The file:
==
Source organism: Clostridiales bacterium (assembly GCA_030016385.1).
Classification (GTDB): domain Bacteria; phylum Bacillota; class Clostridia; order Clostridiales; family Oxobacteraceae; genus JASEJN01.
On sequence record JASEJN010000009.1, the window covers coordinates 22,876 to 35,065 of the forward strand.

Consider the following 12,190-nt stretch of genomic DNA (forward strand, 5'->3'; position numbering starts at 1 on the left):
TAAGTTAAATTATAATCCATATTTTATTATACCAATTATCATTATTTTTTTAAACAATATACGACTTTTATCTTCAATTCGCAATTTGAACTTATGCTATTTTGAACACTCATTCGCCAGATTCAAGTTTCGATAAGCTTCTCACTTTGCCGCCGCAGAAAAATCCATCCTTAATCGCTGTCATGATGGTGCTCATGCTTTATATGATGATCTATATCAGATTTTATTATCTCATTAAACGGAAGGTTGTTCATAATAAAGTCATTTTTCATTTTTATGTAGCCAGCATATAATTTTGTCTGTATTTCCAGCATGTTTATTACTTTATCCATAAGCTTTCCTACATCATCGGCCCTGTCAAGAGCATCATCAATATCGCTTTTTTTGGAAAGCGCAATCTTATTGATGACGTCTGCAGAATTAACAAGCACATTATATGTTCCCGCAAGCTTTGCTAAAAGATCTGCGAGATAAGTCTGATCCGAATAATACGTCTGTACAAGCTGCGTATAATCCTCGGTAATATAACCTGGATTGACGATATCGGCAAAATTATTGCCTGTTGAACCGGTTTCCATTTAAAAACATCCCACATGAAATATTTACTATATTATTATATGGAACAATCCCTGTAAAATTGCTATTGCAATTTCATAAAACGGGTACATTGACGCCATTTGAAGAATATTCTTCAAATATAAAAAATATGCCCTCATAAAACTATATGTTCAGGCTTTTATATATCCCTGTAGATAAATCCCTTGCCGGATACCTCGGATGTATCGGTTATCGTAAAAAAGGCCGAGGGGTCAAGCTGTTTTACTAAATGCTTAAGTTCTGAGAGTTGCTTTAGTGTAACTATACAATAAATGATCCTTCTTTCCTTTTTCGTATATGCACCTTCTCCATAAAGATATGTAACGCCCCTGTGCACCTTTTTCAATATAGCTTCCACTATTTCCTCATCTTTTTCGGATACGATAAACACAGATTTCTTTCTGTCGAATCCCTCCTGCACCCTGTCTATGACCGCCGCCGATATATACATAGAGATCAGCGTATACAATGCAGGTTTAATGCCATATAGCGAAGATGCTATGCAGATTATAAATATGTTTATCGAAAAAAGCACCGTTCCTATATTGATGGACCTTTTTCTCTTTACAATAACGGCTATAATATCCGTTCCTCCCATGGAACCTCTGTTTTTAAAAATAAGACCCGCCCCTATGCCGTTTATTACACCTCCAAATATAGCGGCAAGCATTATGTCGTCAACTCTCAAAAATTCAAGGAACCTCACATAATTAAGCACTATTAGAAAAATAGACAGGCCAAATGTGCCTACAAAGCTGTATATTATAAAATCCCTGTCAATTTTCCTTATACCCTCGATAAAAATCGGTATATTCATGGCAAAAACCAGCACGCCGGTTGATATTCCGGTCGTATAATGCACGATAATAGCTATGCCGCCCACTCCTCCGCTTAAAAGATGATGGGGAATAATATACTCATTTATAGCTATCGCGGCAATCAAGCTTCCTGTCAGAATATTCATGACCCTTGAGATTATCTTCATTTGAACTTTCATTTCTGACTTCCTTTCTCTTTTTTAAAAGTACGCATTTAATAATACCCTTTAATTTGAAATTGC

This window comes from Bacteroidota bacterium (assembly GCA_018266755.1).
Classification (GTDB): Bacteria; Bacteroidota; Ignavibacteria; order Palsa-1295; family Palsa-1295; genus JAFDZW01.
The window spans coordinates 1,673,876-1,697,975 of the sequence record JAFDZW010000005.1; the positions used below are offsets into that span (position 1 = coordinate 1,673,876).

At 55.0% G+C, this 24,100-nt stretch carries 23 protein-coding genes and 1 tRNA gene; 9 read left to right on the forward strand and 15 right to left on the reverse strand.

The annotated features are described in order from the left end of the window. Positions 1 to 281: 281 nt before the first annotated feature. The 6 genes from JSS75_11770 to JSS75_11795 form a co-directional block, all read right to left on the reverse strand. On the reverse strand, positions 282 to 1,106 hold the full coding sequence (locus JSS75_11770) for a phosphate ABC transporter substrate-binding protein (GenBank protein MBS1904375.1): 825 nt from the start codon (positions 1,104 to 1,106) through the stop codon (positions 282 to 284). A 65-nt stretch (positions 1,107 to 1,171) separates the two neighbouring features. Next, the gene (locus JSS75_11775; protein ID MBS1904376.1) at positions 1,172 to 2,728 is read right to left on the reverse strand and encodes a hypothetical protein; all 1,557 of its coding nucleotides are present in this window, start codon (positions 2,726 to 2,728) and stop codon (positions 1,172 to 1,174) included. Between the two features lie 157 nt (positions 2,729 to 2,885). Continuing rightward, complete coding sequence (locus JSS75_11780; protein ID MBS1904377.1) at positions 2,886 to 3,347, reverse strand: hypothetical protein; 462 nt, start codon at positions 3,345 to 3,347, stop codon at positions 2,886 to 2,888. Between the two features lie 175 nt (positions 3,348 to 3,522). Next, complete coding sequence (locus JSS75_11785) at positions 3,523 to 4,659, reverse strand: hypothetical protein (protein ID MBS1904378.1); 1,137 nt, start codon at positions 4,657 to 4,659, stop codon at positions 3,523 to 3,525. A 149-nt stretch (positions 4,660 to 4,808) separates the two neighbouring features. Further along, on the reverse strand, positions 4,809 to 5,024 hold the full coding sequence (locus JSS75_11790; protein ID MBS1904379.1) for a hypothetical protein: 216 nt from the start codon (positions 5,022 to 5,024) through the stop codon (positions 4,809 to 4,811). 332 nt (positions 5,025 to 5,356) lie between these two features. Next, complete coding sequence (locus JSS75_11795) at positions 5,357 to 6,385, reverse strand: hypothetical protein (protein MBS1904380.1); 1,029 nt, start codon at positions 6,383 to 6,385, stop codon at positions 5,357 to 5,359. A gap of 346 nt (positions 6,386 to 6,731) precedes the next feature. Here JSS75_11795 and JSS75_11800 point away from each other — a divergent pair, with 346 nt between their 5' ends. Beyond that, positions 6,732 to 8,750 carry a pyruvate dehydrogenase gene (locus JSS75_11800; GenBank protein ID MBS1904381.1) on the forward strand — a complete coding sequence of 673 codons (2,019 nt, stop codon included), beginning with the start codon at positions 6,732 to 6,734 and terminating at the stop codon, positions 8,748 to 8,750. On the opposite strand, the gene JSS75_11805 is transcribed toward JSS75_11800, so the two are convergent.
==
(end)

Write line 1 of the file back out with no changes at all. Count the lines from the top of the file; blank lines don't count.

Source organism: Clostridiales bacterium (assembly GCA_030016385.1).